IT'S FAIR TIME
Where rubber meets the roadfor 4-H projects
Almost every 4-H member in Hatter Creek had a calf. They were all lined up to come to the county fair, but did not show, afraid their calves weren't as good as some others. In the end, we got trucks and brought the calves and youth owners to the fair.
—LATAH COUNTY, circa 1930
To experience classic 4-H—the nerves, the excitement, the sweetness, the tears—go to your county fairgrounds the hour judging ends, doors open, and children race to see if their project won a ribbon. Or, come watch the day 4-H youth “fit and show” to judges their steers, goats, sheep, and swine.
For months and often a year, 4-Hers spend countless hours setting goals, feeding, grooming, clipping, measuring, sewing, giving talks about their projects, writing data in log books, dreaming, hoping.
“County, district, and state fairs across Idaho and North America are the stage for
4-H members to showcase their work,” says Arlinda Nauman, director of UI Extension 4-H Youth Development. “Many work all year for this moment.”
Nearly all county fairs held each year in North America feature a 4-H component. Besides animal projects, 4-Hers compete in numerous categories such as business, citizenship, clothing, engineering, economics, fitness, leadership, marketing, science, and technology.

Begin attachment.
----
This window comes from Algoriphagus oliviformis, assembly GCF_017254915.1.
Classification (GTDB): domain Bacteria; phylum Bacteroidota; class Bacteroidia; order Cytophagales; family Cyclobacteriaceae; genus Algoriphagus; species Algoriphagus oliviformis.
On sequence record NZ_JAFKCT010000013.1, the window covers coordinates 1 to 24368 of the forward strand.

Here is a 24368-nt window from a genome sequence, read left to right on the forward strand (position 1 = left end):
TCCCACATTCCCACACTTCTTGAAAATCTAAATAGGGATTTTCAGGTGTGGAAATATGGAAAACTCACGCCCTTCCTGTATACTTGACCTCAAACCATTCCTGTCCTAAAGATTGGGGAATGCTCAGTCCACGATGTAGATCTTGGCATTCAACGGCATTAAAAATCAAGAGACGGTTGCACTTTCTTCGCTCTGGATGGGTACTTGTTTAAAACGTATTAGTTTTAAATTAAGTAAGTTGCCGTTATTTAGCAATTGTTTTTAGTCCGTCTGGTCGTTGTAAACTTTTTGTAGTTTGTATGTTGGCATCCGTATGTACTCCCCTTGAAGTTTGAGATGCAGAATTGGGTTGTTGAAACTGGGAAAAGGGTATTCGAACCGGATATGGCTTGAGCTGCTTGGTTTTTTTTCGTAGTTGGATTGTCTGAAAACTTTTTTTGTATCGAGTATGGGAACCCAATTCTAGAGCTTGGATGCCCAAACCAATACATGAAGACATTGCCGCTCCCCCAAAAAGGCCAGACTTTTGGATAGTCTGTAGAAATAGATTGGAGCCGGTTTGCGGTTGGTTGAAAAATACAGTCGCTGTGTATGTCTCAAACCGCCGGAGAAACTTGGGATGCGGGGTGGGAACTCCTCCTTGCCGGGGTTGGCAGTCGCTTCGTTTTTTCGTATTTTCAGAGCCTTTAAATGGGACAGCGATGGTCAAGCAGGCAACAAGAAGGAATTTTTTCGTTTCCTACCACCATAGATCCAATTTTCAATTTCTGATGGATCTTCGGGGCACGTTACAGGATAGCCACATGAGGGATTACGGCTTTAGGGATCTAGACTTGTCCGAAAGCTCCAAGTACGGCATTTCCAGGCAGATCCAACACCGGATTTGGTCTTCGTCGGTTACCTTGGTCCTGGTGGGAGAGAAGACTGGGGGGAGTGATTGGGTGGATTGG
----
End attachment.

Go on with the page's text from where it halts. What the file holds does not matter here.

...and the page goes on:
“Seeing a little kid in the arena controlling a 1,200-pound steer before judges still gets me,” says Scott Nash, UI Extension educator in Bingham County. Nash grew up in Idaho 4-H, met his wife in 4-H, and raised his children as 4-Hers. Today he teaches 4-H youth not only how to show animals at the fair, but also analytical and communication skills—how to judge animals and explain to judges what makes one animal superior to another.
Nash insists that every youth who enters a project at the fair “is a winner” because he/she set and met a goal. But that blue, red, or white ribbon still brings an extra grin. While the sale of many 4-H animals may bring tears to the eyes of some owners, funds from animal sales can go towards college or other needs.
photo by Barry Kough, LewistonMorning Tribune
4-Hers make lifelong friends at fairs. Rick Waitley, Boise, executive director of the Food Producers of Idaho, says many of his best friends still date back to his Idaho
4-H days. He sees both fairs and 4-H as community builders. In an era when U.S. Department of Education data indicate that more than 80 percent of 7th through 12th graders get no formal agricultural education, Waitley adds, “fairs and 4-H serve a vital role in educating the population about where their food comes from.”